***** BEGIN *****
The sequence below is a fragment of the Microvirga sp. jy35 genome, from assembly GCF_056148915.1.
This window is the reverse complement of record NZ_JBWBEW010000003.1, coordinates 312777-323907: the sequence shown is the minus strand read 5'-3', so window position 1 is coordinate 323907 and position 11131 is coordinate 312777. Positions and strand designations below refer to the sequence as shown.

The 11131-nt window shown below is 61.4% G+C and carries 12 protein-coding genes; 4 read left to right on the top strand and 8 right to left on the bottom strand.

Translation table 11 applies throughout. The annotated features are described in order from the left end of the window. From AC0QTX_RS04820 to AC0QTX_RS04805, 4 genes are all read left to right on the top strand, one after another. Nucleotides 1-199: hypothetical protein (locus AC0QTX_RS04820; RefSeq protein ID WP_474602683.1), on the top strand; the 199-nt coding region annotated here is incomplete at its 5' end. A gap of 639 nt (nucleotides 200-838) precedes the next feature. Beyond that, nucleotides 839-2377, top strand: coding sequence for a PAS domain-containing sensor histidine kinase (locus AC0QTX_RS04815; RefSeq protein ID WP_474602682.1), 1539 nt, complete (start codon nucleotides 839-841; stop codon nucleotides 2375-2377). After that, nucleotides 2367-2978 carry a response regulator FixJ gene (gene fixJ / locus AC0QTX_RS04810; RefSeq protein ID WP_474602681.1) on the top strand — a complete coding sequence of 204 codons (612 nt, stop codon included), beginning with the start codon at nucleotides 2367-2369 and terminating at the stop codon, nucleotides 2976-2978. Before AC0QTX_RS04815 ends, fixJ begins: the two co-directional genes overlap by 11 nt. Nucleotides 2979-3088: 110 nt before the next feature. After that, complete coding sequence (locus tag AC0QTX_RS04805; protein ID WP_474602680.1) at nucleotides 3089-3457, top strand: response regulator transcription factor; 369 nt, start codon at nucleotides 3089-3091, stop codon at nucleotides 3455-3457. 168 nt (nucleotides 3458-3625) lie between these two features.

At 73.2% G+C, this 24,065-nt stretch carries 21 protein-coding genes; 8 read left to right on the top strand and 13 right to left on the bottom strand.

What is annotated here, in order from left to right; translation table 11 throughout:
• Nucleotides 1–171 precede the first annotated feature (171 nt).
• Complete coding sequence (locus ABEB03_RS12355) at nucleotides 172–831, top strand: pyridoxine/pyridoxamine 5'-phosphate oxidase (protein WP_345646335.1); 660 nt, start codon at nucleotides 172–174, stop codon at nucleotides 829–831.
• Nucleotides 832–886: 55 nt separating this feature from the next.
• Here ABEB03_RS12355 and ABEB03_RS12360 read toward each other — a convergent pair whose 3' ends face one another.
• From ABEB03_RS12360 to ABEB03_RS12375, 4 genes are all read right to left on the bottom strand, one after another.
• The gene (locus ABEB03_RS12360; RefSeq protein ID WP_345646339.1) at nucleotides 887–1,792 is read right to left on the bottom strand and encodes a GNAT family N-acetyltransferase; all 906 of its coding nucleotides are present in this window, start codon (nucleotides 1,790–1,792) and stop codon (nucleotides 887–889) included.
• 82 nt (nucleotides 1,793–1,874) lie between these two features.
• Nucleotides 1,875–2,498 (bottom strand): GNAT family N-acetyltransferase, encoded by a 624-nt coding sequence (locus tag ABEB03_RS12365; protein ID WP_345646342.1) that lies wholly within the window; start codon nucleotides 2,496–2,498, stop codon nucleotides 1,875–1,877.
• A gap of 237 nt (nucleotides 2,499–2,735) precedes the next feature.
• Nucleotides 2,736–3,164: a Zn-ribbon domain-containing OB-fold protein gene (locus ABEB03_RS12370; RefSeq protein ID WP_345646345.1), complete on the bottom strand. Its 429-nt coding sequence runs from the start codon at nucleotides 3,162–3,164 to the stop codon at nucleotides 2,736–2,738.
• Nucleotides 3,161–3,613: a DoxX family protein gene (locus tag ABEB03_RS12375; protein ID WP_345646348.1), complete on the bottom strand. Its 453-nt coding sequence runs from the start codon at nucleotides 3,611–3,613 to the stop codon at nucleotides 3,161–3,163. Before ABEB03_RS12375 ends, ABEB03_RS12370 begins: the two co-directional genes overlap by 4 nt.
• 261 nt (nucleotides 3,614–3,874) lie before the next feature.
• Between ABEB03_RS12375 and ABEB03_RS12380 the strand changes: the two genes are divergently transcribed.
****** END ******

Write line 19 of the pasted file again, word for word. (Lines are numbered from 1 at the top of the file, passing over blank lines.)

• Between ABEB03_RS12375 and ABEB03_RS12380 the strand changes: the two genes are divergently transcribed.